These excerpts taken from the ED 10-K filed Feb 22, 2010.
CECONY provides electric service to approximately 3.3 million customers in all of New York City (except part of Queens) and most of Westchester County, an approximately 660 square mile service area with a population of more than nine million.
O&R and its utility subsidiaries, Rockland Electric Company (RECO) and Pike County Power & Light Company (Pike) (together referred to herein as O&R) provide electric service to approximately 0.3 million customers in southeastern New York and in adjacent areas of northern New Jersey and northeastern Pennsylvania, an approximately 1,350 square mile service area.
In October 2007, the NYSPSC issued an order that continued O&Rs rates for electric service rendered in New York at current levels. The order, which was based on an allowed annual rate of return on common equity of 9.1 percent increased, effective July 1, 2007, by $13.1 million annually the amount recognized for pension and other postretirement benefit costs. Because O&R, in accordance with applicable New York regulatory provisions, defers the difference between the actual amount of such costs and the amounts for such costs reflected in rates, the effect of the increase was to decrease the companys deferrals of such costs and increase other operations and maintenance expense by a like amount. As required by the order, the company also reduced other operating revenues and recorded a regulatory liability of $3 million for earnings attributable to its New York electric business in excess of a 9.1 percent annual rate of return on common equity applicable to the period March through June 2007. In June 2007, O&R commenced an action in New York State Supreme Court seeking to annul the March 2007 NYSPSC order that initiated the proceeding in which the October 2007 order was issued.
In July 2008, the NYSPSC approved a Joint Proposal among O&R, the NYSPSC staff and other parties for the rates O&R can charge its New York customers for electric service from July 2008 through June 2011. The rate plan approved by the NYSPSC provides for electric rate increases of $15.6 million, $15.6 million and $5.7 million effective July 1, 2008, 2009 and 2010, respectively, and the collection of an additional $9.9 million during the 12-month period beginning July 1, 2010.
The Joint Proposal reflected the following major items:
In March 2007, the New Jersey Board of Public Utilities (NJBPU) approved a three-year electric base rate plan for Rockland Electric Company (RECO), O&Rs New Jersey regulated utility subsidiary that went into effect on April 1, 2007. The plan provides for a $6.4 million rate increase during the first year, with no further increase during the final two years. The plan reflects a return on common equity of 9.75 percent and a common equity ratio of 46.5 percent of capitalization.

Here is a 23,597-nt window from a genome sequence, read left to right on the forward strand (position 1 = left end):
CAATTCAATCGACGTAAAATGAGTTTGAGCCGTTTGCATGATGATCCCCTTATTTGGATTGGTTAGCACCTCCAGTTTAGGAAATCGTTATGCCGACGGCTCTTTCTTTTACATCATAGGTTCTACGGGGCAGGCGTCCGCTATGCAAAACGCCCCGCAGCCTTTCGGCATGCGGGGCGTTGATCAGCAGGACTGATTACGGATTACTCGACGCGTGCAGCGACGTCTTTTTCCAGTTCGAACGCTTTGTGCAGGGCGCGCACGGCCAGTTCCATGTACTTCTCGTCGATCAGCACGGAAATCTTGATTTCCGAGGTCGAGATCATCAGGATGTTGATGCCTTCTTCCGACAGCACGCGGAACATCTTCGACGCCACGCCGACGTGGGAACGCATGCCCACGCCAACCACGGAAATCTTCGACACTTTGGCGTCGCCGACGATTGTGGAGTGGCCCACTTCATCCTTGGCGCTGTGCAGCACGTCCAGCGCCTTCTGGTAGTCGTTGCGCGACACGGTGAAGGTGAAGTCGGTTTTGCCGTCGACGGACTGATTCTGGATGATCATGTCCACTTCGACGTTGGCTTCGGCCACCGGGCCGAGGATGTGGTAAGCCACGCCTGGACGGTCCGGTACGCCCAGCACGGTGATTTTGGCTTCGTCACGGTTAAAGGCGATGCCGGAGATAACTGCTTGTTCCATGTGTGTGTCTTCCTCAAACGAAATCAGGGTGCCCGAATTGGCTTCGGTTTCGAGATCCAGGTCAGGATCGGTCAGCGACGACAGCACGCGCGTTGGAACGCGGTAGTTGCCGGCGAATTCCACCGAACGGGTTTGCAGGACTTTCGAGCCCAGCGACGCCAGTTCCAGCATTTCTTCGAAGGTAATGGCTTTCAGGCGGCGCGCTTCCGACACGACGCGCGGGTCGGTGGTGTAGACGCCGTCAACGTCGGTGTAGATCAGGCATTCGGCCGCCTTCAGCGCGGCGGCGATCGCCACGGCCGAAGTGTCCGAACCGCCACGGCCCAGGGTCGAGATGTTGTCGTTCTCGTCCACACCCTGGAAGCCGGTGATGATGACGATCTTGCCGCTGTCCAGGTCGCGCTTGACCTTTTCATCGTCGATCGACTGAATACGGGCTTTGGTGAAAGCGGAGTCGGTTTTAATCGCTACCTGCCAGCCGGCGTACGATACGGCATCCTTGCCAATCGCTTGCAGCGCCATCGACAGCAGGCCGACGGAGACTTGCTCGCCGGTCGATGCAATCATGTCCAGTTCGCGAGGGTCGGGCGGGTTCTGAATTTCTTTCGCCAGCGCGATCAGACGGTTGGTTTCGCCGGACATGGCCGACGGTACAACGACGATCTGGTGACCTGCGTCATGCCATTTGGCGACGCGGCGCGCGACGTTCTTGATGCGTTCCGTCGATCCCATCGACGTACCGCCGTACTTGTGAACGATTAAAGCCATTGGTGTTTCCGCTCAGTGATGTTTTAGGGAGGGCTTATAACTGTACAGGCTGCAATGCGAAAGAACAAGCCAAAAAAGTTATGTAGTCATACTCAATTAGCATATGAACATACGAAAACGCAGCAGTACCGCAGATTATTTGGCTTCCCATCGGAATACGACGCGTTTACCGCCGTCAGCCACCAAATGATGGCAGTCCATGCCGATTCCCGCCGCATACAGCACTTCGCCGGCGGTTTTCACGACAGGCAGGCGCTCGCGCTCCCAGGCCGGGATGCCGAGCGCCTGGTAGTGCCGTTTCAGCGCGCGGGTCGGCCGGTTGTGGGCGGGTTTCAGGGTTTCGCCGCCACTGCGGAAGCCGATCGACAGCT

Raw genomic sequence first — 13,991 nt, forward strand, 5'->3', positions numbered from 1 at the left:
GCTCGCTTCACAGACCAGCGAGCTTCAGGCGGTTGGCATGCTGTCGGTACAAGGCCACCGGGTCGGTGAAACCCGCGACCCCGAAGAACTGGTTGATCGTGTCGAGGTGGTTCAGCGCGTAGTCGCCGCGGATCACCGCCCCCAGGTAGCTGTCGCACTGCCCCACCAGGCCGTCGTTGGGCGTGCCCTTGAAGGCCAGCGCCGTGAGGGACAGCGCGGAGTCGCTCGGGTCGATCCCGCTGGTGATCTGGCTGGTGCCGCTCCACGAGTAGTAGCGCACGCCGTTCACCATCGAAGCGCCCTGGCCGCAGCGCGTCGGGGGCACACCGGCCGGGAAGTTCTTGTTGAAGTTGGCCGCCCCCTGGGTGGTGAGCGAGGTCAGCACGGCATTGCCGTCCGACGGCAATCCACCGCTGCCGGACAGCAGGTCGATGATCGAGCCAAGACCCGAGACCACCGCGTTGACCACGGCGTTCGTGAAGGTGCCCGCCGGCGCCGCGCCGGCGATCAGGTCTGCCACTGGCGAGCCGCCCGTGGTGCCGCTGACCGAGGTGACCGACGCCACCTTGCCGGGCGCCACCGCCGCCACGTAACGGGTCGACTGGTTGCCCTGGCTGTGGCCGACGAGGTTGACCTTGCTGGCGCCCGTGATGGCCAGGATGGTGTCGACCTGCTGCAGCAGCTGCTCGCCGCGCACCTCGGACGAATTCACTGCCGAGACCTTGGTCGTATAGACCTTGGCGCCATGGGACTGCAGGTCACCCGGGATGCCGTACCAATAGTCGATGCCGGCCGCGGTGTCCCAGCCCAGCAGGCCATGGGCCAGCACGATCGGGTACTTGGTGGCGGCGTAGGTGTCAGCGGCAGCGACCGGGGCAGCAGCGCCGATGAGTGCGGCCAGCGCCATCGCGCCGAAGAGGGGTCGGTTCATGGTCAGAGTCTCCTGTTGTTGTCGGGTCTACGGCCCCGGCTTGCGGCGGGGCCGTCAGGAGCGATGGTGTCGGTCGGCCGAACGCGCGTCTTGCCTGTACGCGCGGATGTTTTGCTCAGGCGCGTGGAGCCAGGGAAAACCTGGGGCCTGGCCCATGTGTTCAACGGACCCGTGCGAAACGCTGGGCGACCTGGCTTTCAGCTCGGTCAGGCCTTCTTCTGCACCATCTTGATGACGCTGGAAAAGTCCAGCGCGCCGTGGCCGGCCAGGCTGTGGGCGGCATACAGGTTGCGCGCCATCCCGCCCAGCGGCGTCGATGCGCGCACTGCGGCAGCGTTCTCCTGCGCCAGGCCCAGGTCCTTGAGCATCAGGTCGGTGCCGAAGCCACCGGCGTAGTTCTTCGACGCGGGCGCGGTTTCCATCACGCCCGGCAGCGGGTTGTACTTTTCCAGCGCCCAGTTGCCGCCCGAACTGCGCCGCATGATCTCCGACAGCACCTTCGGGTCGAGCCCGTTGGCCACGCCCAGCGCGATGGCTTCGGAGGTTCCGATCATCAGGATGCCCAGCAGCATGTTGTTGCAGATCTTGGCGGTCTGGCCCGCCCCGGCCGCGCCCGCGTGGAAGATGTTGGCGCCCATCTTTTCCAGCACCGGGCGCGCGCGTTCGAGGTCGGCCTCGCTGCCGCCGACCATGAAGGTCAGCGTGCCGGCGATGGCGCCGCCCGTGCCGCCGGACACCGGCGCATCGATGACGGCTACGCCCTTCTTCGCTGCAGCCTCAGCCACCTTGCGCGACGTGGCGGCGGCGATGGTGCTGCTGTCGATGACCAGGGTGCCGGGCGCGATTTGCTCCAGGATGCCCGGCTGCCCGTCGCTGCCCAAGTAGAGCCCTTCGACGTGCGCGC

In August 2009, RECO filed a request with the NJBPU for a net increase in the rates it charges for electric service, effective May 15, 2010, of $9.8 million. The filing reflects a return on common equity of 11.0 percent and a common equity ratio of 53.6 percent. The filing proposes the continuation of the current provisions with respect to recovery from customers of the cost of purchased power and proposes a reconciliation of actual expenses to amounts reflected in electric rates for pension and other postretirement benefit costs. In January 2010, RECO increased its requested rate increase to $13.8 million, primarily to reflect lower estimated sales volumes.
This excerpt taken from the ED 10-K filed Feb 23, 2009.
O&Rs electric sales and deliveries, excluding off-system sales, in 2008 compared with 2007 were:
O&Rs electric operating revenues increased $62 million in 2008 compared with 2007 due primarily to increased recoverable purchased power costs ($49 million) and the impact of the electric rate plan that went into effect July 1, 2008 ($8 million). Effective July 2008, O&Rs revenues from electric sales are subject to a revenue decoupling mechanism, as a result of which, revenues are generally not affected by changes in delivery volumes from levels assumed when rates were approved. Other electric operating revenues generally reflect changes in regulatory assets and liabilities in accordance with the companys electric rate plan. See Note B to the financial statements.